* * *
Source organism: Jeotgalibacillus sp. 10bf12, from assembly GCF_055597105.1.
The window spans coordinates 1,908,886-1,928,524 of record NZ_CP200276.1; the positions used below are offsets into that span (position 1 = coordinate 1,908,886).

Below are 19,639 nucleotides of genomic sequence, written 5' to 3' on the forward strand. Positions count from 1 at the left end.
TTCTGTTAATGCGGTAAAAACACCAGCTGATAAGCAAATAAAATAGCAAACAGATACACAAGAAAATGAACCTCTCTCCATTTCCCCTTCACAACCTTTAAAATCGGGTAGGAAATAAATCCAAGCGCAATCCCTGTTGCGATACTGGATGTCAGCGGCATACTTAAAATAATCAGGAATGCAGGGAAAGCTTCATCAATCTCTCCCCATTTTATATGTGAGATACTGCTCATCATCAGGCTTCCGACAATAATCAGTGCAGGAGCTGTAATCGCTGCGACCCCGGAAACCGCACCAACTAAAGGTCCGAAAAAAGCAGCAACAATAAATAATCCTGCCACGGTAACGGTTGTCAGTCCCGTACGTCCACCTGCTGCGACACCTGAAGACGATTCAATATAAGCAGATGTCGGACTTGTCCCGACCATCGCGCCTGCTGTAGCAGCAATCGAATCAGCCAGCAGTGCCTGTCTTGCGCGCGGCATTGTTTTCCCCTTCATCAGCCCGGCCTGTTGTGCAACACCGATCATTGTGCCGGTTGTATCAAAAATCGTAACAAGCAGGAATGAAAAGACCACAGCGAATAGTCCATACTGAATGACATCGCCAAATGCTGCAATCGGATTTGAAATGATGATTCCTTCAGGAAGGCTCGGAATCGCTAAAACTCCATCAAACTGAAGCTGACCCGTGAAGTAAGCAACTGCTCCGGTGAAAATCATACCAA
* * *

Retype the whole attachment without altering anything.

Source organism: Jeotgalibacillus sp. 10bf12, from assembly GCF_055597105.1.
The window spans coordinates 1,908,886-1,928,524 of record NZ_CP200276.1; the positions used below are offsets into that span (position 1 = coordinate 1,908,886).

Below are 19,639 nucleotides of genomic sequence, written 5' to 3' on the forward strand. Positions count from 1 at the left end.
TTCTGTTAATGCGGTAAAAACACCAGCTGATAAGCAAATAAAATAGCAAACAGATACACAAGAAAATGAACCTCTCTCCATTTCCCCTTCACAACCTTTAAAATCGGGTAGGAAATAAATCCAAGCGCAATCCCTGTTGCGATACTGGATGTCAGCGGCATACTTAAAATAATCAGGAATGCAGGGAAAGCTTCATCAATCTCTCCCCATTTTATATGTGAGATACTGCTCATCATCAGGCTTCCGACAATAATCAGTGCAGGAGCTGTAATCGCTGCGACCCCGGAAACCGCACCAACTAAAGGTCCGAAAAAAGCAGCAACAATAAATAATCCTGCCACGGTAACGGTTGTCAGTCCCGTACGTCCACCTGCTGCGACACCTGAAGACGATTCAATATAAGCAGATGTCGGACTTGTCCCGACCATCGCGCCTGCTGTAGCAGCAATCGAATCAGCCAGCAGTGCCTGTCTTGCGCGCGGCATTGTTTTCCCCTTCATCAGCCCGGCCTGTTGTGCAACACCGATCATTGTGCCGGTTGTATCAAAAATCGTAACAAGCAGGAATGAAAAGACCACAGCGAATAGTCCATACTGAATGACATCGCCAAATGCTGCAATCGGATTTGAAATGATGATTCCTTCAGGAAGGCTCGGAATCGCTAAAACTCCATCAAACTGAAGCTGACCCGTGAAGTAAGCAACTGCTCCGGTGAAAATCATACCAA